CNN ‘Magic Wall’ Goes Deeper on Super Tuesday
CNN introduced its giant seven-foot touchscreen, the “Magic Wall”—reminiscent of something out of “Minority Report”—in time for the Iowa Caucuses in January.
On Super Tuesday, the most data-rich night of election coverage before November, CNN used the wall to explain some of the complexities of America’s Byzantine nominating process.
With the wall, anchors were able to drill down to individual counties and use it to explain what was happening and why the network called, or didn’t call, particular contests, said CNN Executive Vice President and Washington Bureau Chief David Bohrman. For example, CNN reporter John King, armed with his own deep knowledge of state-by-state politics, dug deep and held off on calling the Democratic battle in Missouri even after the Associated Press and others called it, wrongly, for Hillary Clinton.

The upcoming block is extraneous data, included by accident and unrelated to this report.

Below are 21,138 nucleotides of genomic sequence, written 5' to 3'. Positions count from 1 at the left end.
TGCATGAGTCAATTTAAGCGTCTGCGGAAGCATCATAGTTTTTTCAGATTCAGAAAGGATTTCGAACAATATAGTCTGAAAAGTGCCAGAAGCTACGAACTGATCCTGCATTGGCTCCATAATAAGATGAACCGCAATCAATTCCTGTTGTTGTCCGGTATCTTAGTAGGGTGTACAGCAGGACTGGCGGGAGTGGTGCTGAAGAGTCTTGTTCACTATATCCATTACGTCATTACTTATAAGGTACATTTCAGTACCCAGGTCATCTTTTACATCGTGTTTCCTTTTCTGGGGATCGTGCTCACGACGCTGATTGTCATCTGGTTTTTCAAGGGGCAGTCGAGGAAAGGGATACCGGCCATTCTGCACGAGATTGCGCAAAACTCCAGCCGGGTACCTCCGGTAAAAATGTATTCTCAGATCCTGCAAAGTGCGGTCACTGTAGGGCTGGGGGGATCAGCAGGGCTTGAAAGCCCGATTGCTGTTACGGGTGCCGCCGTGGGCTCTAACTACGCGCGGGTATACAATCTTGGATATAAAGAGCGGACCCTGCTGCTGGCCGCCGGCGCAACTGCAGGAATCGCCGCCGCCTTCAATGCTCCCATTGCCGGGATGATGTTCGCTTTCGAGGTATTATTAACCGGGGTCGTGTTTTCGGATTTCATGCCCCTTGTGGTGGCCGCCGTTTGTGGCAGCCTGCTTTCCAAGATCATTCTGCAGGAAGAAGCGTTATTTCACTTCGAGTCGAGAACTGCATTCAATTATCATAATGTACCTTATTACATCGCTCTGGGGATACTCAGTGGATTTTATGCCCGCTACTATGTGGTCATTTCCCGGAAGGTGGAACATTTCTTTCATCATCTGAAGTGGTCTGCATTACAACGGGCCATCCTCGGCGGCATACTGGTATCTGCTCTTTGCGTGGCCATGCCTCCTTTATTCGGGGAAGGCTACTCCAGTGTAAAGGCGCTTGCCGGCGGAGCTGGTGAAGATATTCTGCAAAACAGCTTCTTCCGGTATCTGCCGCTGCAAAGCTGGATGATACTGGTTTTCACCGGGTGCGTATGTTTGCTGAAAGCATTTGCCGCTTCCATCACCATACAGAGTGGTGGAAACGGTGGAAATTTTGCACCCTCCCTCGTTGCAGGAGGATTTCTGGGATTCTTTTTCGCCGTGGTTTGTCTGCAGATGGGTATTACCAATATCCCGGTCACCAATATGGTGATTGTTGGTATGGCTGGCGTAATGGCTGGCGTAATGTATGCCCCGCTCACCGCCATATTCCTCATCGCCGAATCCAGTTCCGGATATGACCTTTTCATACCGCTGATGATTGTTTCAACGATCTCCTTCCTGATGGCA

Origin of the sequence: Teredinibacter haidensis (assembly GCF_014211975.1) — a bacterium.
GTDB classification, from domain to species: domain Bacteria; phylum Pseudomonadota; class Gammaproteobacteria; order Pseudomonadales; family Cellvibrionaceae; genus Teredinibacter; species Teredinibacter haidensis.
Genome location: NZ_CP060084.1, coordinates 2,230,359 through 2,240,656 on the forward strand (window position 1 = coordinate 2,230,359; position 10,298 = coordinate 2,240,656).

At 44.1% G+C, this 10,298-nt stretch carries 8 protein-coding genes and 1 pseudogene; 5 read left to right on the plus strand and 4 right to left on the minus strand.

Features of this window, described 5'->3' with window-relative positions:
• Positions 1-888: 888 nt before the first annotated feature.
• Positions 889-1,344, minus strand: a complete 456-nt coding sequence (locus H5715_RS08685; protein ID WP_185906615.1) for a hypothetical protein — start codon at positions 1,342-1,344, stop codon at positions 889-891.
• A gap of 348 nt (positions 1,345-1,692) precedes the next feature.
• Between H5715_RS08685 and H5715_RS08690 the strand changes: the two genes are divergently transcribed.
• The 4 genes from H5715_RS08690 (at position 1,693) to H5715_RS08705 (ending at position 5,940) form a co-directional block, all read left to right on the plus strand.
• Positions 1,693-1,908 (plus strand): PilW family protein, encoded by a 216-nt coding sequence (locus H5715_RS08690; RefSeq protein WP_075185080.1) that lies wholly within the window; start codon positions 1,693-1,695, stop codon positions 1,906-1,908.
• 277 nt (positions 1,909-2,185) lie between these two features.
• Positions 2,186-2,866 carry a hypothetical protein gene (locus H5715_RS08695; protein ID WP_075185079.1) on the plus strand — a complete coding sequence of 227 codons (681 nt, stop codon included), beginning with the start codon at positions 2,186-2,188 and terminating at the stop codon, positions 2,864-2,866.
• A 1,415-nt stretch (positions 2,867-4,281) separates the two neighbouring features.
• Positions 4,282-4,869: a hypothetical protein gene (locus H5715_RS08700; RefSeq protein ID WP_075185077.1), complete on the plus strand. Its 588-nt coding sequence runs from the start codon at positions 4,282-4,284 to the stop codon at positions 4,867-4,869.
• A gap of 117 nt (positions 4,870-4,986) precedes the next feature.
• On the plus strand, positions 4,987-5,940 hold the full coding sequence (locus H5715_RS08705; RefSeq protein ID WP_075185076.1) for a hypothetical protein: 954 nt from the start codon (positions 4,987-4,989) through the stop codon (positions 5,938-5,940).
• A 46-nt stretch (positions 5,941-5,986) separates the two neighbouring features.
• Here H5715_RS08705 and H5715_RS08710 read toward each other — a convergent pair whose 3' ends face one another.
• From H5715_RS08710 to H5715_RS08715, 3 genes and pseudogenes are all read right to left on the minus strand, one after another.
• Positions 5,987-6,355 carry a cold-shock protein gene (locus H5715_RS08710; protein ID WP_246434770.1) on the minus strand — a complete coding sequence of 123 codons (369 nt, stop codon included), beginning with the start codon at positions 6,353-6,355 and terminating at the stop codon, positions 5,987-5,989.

“John didn’t, and was able to explain why we didn’t,” Bohrman said. “We were able to really use the map as reporting.”
With multiple races and multiple candidates, CNN realized pie charts were the way to go. The network put 18 to 27 pie charts on the wall, and the anchors could touch and enlarge the pies.
“It gave us a wonderful dynamic sense of the race and where it’s going,” said Bohrman. “On a night like this, you want to be able to explain lots of complicated data—not just a sea of numbers.”
King manipulated the individual pie wedges according to certain possible outcomes, trying to explain various possible strategies and outcomes that will bring either Barack Obama or Clinton the nomination.
As the evening went on CNN turned on the sidepanels of its HD feed so viewers had a continuous feed on delegate counts for the entire evening.
Bohrman said King took to manipulating the screen naturally after just about five minutes of practice.
“It’s a very natural extension of your mind and hand,” Bohrman said.
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